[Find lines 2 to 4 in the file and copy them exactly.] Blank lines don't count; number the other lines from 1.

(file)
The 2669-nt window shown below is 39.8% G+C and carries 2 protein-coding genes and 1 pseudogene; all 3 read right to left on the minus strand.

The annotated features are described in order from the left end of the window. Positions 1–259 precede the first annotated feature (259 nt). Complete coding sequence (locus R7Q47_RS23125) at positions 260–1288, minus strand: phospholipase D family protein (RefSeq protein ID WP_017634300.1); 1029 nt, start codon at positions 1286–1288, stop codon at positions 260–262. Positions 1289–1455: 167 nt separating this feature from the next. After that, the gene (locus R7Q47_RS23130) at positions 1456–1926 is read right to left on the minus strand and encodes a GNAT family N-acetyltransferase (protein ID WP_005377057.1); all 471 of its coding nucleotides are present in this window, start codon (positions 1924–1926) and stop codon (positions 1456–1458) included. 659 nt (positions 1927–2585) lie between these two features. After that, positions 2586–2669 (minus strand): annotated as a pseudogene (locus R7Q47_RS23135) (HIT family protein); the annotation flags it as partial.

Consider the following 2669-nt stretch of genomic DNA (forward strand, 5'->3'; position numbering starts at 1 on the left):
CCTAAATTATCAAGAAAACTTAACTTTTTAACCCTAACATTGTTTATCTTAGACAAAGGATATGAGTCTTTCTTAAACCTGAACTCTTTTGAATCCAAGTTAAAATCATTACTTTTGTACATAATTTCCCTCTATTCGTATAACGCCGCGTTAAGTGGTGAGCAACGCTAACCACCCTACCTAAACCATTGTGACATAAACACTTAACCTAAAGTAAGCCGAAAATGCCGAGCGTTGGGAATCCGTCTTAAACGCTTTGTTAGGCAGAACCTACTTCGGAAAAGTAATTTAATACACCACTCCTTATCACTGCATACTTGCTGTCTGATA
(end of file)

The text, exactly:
The annotated features are described in order from the left end of the window. Positions 1–259 precede the first annotated feature (259 nt). Complete coding sequence (locus R7Q47_RS23125) at positions 260–1288, minus strand: phospholipase D family protein (RefSeq protein ID WP_017634300.1); 1029 nt, start codon at positions 1286–1288, stop codon at positions 260–262. Positions 1289–1455: 167 nt separating this feature from the next. After that, the gene (locus R7Q47_RS23130) at positions 1456–1926 is read right to left on the minus strand and encodes a GNAT family N-acetyltransferase (protein ID WP_005377057.1); all 471 of its coding nucleotides are present in this window, start codon (positions 1924–1926) and stop codon (positions 1456–1458) included. 659 nt (positions 1927–2585) lie between these two features. After that, positions 2586–2669 (minus strand): annotated as a pseudogene (locus R7Q47_RS23135) (HIT family protein); the annotation flags it as partial.

Consider the following 2669-nt stretch of genomic DNA (forward strand, 5'->3'; position numbering starts at 1 on the left):
CCTAAATTATCAAGAAAACTTAACTTTTTAACCCTAACATTGTTTATCTTAGACAAAGGATATGAGTCTTTCTTAAACCTGAACTCTTTTGAATCCAAGTTAAAATCATTACTTTTGTACATAATTTCCCTCTATTCGTATAACGCCGCGTTAAGTGGTGAGCAACGCTAACCACCCTACCTAAACCATTGTGACATAAACACTTAACCTAAAGTAAGCCGAAAATGCCGAGCGTTGGGAATCCGTCTTAAACGCTTTGTTAGGCAGAACCTACTTCGGAAAAGTAATTTAATACACCACTCCTTATCACTGCATACTTGCTGTCTGATA